Ms. magazine  -- more than a magazine a movement

SIGN UP FOR MS. DIGEST, JOBS, NEWS AND ALERTS

FEMINIST WIRE NEWSBRIEFS

ABOUT
SEE CURRENT ISSUE
SHOP MS. STORE
MS. IN THE CLASSROOM
FEMINIST DAILY WIRE
FEMINIST RESOURCES
PRESS
JOBS AT MS.
READ BACK ISSUES
CONTACT
RSS (XML)
 
feminist wire | daily newsbriefs

October-22-03

US Draft Resolution on Women's Political Participation Needs Work

Women's rights advocates are calling for concrete measures to increase women's political participation in a US draft resolution that will be considered by the United Nations this month. The resolution is intended to highlight the need for more women in political office, but "for real change to occur, we have to move beyond rhetoric to reality," according to June Zeitlin, executive director of the Women's Environment and Development Organization (WEDO).

WEDO proposes including in the resolution concrete, time-bound numerical goals of increasing women's political participation. The group supports proportional representation, in which political parties are awarded legislative seats according to their percentage of the total vote. WEDO points out that the 14 countries with the most women in parliamentary seats use some kind of proportional representation or quota system, as opposed to the US, which ranks 60th globally in the number of women participating in the federal government.

After pressure from women's rights groups, the Bush Administration has included a reference to CEDAW, the international women's treaty, in the draft resolution. The US is the only industrialized nation that has not signed the treaty. "Here is a golden opportunity," said Zeitlin. "With a snap of his fingers, President Bush could muster 67 votes in the Republican-controlled Senate to ratify CEDAW immediately. This would put some instant reality behind his rhetoric in support of women's rights and some credibility behind US pressure on other countries to provide these rights."

Along with WEDO, the Center for Women's Health and Gender Equity (CHANGE), and the Communications Consortium Media Center (CCMC), the Feminist Majority released a scorecard grading the Bush Administration on its rhetoric on global women's issues compared to the reality. Bush received an "Incomplete" on CEDAW. "The Bush Administration's often-voiced commitment to women's rights in Afghanistan and globally is undermined by their continued refusal to support CEDAW ratification," said Eleanor Smeal, president of the Feminist Majority.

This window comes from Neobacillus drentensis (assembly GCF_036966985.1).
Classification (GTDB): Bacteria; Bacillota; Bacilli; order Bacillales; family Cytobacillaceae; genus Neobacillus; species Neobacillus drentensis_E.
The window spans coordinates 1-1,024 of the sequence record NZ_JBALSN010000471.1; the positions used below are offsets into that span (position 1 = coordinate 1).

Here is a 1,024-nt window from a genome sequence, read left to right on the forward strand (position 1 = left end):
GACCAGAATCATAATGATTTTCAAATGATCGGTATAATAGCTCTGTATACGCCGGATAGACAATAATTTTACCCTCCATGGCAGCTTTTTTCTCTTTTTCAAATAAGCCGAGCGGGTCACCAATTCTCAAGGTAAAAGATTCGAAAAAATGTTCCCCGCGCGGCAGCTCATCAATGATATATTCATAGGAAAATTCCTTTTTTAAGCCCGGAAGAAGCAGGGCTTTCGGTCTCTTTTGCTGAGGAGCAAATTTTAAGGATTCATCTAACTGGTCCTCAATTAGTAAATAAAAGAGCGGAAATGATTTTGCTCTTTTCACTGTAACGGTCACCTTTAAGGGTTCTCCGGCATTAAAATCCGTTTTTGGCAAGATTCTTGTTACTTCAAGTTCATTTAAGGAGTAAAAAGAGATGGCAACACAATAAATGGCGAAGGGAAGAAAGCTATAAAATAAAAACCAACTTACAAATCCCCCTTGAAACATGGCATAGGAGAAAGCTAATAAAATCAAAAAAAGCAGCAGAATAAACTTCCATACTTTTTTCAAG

LEARN MORE Find out how the Bush Administration was graded by the Global Women's Scorecard

DONATE to the Feminist Majority Foundation and support our global women's rights programs

Media Resources: WEDO release 10/20/03; Feminist Majority


© Feminist Majority Foundation, publisher of Ms. magazine

If you liked this story, consider making a tax-deductible donation to support Ms. magazine.

 

 

Send to a Friend
Their
Your
Comments
(optional)


More Feminist News

10/21/2014 Afghanistan's New First Lady Advances Women's Issues - Just a few days after moving to the presidential palace, Afghanistan's new First Lady Rula Ghani said that she hopes to encourage greater respect for women. Rula Ghani already broke tradition by participating in her husband, Ashraf Ghani Ahmadzai's, campaign for President. . . .
 
10/21/2014 Hulu Silences Rape Survivor Speaking Out Against Anti-Abortion Amendment 67 in Colorado - Hulu, an online, ad-supported streaming service, has refused to run an advertisement from the "No on 67" campaign in Colorado, citing the company's policy regarding "controversial" political positions on issues like abortion. In a letter to the CEO of Hulu, dated October 10, the Vote No on 67 Campaign, which is supported by the Feminist Majority Foundation, asked the company to reconsider its unwillingness to air a 35-second spot featuring a rape survivor's testimony about the far-reaching impact of Colorado's proposed Amendment 67. . . .
 
10/21/2014 Obama Administration Issues New Rule to Strengthen Response to Campus Sexual Violence - The Obama Administration announced a new rule last week to more effectively address sexual violence on college campuses by increasing transparency around campus disciplinary proceedings involving sexual violence and establishing rights for survivors within those proceedings. The new rule, announced by the Department of Education, implements changes to the Clery Act, which requires all colleges and universities that participate in federal financial aid in the United States to publicly report crime information. . . .